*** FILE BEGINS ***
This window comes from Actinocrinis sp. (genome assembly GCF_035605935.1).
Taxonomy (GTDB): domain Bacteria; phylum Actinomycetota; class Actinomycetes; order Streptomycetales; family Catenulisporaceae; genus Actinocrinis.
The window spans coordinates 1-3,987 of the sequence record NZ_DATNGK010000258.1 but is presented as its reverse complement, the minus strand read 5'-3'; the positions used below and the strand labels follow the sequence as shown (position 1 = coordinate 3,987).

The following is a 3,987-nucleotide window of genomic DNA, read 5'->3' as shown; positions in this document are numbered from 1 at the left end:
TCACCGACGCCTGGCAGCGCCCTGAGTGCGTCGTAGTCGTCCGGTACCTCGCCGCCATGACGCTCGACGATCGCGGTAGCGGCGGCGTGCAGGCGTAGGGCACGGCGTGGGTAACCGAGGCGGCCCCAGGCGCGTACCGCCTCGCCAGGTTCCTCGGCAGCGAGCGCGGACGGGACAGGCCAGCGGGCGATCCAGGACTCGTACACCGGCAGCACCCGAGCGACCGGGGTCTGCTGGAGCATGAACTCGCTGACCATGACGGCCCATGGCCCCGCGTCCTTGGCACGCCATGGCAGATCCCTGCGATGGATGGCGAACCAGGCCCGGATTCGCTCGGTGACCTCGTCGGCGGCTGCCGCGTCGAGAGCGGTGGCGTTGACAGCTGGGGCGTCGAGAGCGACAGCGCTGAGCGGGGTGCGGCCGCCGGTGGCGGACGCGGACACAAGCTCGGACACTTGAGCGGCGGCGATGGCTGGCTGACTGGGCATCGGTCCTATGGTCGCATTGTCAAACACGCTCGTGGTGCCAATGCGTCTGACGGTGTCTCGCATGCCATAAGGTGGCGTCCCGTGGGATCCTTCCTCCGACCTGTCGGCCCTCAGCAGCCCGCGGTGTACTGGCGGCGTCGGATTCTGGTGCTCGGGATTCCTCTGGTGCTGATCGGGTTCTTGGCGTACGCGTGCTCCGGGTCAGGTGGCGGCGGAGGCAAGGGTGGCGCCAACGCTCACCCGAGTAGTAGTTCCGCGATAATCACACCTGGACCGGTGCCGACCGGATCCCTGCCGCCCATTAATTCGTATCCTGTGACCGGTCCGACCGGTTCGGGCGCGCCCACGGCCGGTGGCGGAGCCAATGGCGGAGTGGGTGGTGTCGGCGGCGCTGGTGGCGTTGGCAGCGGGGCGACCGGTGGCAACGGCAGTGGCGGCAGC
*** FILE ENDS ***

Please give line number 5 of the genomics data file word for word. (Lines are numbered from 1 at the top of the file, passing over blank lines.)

TCACCGACGCCTGGCAGCGCCCTGAGTGCGTCGTAGTCGTCCGGTACCTCGCCGCCATGACGCTCGACGATCGCGGTAGCGGCGGCGTGCAGGCGTAGGGCACGGCGTGGGTAACCGAGGCGGCCCCAGGCGCGTACCGCCTCGCCAGGTTCCTCGGCAGCGAGCGCGGACGGGACAGGCCAGCGGGCGATCCAGGACTCGTACACCGGCAGCACCCGAGCGACCGGGGTCTGCTGGAGCATGAACTCGCTGACCATGACGGCCCATGGCCCCGCGTCCTTGGCACGCCATGGCAGATCCCTGCGATGGATGGCGAACCAGGCCCGGATTCGCTCGGTGACCTCGTCGGCGGCTGCCGCGTCGAGAGCGGTGGCGTTGACAGCTGGGGCGTCGAGAGCGACAGCGCTGAGCGGGGTGCGGCCGCCGGTGGCGGACGCGGACACAAGCTCGGACACTTGAGCGGCGGCGATGGCTGGCTGACTGGGCATCGGTCCTATGGTCGCATTGTCAAACACGCTCGTGGTGCCAATGCGTCTGACGGTGTCTCGCATGCCATAAGGTGGCGTCCCGTGGGATCCTTCCTCCGACCTGTCGGCCCTCAGCAGCCCGCGGTGTACTGGCGGCGTCGGATTCTGGTGCTCGGGATTCCTCTGGTGCTGATCGGGTTCTTGGCGTACGCGTGCTCCGGGTCAGGTGGCGGCGGAGGCAAGGGTGGCGCCAACGCTCACCCGAGTAGTAGTTCCGCGATAATCACACCTGGACCGGTGCCGACCGGATCCCTGCCGCCCATTAATTCGTATCCTGTGACCGGTCCGACCGGTTCGGGCGCGCCCACGGCCGGTGGCGGAGCCAATGGCGGAGTGGGTGGTGTCGGCGGCGCTGGTGGCGTTGGCAGCGGGGCGACCGGTGGCAACGGCAGTGGCGGCAGC